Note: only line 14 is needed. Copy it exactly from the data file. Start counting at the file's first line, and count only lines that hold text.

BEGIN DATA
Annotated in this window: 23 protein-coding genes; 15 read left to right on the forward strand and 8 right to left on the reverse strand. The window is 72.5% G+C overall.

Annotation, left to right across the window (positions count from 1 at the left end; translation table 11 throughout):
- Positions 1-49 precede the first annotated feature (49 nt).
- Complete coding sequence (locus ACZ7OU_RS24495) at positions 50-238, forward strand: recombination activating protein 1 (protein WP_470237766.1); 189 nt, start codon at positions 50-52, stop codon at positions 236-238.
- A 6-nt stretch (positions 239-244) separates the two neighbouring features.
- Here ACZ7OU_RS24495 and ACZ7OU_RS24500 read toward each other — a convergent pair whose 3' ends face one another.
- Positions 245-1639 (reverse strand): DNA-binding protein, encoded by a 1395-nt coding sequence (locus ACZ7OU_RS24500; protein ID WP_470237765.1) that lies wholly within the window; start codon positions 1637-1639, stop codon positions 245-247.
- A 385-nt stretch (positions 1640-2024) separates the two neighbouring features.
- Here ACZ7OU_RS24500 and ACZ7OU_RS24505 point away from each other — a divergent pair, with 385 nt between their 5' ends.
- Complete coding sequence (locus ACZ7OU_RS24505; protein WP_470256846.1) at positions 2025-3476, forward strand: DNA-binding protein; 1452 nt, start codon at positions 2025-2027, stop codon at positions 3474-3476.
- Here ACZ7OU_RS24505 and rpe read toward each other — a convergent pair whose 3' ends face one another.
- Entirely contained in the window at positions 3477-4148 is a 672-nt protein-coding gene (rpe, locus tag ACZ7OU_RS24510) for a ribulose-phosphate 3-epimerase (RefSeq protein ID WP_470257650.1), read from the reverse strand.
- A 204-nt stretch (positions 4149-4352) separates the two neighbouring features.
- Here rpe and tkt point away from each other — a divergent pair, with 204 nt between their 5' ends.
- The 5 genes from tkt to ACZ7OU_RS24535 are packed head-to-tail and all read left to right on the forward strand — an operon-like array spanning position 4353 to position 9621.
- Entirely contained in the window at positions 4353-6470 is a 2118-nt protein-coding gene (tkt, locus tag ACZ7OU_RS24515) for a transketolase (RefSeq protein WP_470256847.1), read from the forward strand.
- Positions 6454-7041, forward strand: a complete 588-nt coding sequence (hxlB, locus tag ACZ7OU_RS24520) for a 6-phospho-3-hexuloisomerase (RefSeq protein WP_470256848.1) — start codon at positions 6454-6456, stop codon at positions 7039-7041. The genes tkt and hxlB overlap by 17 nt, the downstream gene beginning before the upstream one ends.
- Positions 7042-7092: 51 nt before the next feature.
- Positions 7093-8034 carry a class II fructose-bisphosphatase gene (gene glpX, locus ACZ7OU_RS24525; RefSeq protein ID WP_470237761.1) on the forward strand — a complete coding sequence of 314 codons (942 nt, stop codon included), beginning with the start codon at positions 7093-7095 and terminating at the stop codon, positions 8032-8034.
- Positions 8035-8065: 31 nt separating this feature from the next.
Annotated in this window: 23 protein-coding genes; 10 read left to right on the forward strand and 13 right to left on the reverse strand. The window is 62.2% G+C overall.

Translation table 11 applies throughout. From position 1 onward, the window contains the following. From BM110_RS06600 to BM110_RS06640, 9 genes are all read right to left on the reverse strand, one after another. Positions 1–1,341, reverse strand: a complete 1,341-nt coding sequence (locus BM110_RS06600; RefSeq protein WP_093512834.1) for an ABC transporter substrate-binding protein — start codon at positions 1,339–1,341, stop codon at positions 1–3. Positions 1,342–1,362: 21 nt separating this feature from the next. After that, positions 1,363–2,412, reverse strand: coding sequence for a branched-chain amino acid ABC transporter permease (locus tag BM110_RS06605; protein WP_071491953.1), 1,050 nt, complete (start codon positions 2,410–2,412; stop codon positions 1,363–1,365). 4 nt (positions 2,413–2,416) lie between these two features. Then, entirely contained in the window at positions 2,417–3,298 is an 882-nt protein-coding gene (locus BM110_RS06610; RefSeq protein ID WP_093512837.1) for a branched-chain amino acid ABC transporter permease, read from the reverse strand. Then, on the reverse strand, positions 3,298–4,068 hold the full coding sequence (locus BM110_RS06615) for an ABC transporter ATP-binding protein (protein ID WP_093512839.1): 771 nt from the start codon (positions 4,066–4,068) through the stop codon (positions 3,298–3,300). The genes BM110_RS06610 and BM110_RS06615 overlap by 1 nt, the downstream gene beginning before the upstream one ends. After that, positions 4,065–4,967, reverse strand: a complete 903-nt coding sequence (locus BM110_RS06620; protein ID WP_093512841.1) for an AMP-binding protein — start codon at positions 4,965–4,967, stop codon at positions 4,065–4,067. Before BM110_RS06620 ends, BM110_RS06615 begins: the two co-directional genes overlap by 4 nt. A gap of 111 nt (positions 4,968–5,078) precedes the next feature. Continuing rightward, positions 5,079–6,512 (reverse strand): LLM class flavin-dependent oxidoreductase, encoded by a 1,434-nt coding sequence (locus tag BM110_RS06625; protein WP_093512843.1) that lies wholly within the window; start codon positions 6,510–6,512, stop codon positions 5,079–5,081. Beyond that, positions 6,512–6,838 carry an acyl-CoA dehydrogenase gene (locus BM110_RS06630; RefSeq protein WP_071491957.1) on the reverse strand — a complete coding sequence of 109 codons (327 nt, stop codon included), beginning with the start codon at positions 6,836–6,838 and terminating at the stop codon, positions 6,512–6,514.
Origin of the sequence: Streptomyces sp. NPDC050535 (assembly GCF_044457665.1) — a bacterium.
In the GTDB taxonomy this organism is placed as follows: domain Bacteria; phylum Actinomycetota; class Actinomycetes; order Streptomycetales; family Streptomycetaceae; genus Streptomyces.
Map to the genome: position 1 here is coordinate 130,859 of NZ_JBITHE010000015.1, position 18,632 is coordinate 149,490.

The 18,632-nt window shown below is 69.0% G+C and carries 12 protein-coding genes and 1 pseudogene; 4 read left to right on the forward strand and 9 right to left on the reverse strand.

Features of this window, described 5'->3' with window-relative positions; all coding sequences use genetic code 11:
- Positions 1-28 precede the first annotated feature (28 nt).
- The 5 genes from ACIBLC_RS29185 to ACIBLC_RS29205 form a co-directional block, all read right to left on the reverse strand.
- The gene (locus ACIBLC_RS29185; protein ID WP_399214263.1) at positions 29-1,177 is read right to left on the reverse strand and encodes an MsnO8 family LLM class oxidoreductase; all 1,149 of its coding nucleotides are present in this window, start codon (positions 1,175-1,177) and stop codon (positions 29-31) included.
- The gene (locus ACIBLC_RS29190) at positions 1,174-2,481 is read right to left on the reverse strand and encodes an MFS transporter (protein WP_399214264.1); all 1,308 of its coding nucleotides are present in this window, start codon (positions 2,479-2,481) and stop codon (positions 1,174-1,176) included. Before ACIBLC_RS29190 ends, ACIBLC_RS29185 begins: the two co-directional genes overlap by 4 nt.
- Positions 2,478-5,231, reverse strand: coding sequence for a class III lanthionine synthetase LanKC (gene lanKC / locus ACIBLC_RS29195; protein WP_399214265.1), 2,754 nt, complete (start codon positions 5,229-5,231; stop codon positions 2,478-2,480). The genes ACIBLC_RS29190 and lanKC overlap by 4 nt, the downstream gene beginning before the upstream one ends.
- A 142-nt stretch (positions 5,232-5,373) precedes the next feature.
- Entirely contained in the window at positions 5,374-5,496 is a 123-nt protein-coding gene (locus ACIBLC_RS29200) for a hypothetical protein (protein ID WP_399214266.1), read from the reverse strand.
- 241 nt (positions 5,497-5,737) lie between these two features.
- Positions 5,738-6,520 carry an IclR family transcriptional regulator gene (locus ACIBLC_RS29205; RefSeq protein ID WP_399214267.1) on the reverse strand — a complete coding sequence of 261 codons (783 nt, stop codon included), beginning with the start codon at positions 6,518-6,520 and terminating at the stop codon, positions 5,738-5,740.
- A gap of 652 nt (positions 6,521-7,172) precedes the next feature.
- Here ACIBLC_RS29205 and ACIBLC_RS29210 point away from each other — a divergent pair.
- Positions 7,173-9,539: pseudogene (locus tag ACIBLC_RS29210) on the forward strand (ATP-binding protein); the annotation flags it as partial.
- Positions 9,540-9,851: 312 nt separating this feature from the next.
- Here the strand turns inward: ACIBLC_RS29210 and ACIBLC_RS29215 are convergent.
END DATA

- Here rpe and tkt point away from each other — a divergent pair, with 204 nt between their 5' ends.